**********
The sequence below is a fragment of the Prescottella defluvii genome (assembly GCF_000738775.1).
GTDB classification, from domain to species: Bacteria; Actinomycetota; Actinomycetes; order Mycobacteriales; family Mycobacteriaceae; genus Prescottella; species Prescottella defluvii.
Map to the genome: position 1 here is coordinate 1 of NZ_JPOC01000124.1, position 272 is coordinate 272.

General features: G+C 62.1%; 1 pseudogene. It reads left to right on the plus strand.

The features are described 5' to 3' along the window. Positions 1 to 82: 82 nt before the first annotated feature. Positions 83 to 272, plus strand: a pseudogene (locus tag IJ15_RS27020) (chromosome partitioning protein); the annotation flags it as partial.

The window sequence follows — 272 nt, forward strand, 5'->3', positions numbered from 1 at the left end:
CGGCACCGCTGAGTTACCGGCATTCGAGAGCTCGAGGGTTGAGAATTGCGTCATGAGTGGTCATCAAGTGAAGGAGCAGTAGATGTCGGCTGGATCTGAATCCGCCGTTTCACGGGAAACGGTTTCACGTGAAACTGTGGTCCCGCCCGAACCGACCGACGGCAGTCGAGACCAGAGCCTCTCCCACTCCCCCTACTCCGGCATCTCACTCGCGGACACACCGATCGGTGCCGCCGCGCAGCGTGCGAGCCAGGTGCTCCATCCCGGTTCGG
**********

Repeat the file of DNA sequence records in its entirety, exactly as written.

The sequence below is a fragment of the Prescottella defluvii genome (assembly GCF_000738775.1).
GTDB classification, from domain to species: Bacteria; Actinomycetota; Actinomycetes; order Mycobacteriales; family Mycobacteriaceae; genus Prescottella; species Prescottella defluvii.
Map to the genome: position 1 here is coordinate 1 of NZ_JPOC01000124.1, position 272 is coordinate 272.

General features: G+C 62.1%; 1 pseudogene. It reads left to right on the plus strand.

The features are described 5' to 3' along the window. Positions 1 to 82: 82 nt before the first annotated feature. Positions 83 to 272, plus strand: a pseudogene (locus tag IJ15_RS27020) (chromosome partitioning protein); the annotation flags it as partial.

The window sequence follows — 272 nt, forward strand, 5'->3', positions numbered from 1 at the left end:
CGGCACCGCTGAGTTACCGGCATTCGAGAGCTCGAGGGTTGAGAATTGCGTCATGAGTGGTCATCAAGTGAAGGAGCAGTAGATGTCGGCTGGATCTGAATCCGCCGTTTCACGGGAAACGGTTTCACGTGAAACTGTGGTCCCGCCCGAACCGACCGACGGCAGTCGAGACCAGAGCCTCTCCCACTCCCCCTACTCCGGCATCTCACTCGCGGACACACCGATCGGTGCCGCCGCGCAGCGTGCGAGCCAGGTGCTCCATCCCGGTTCGG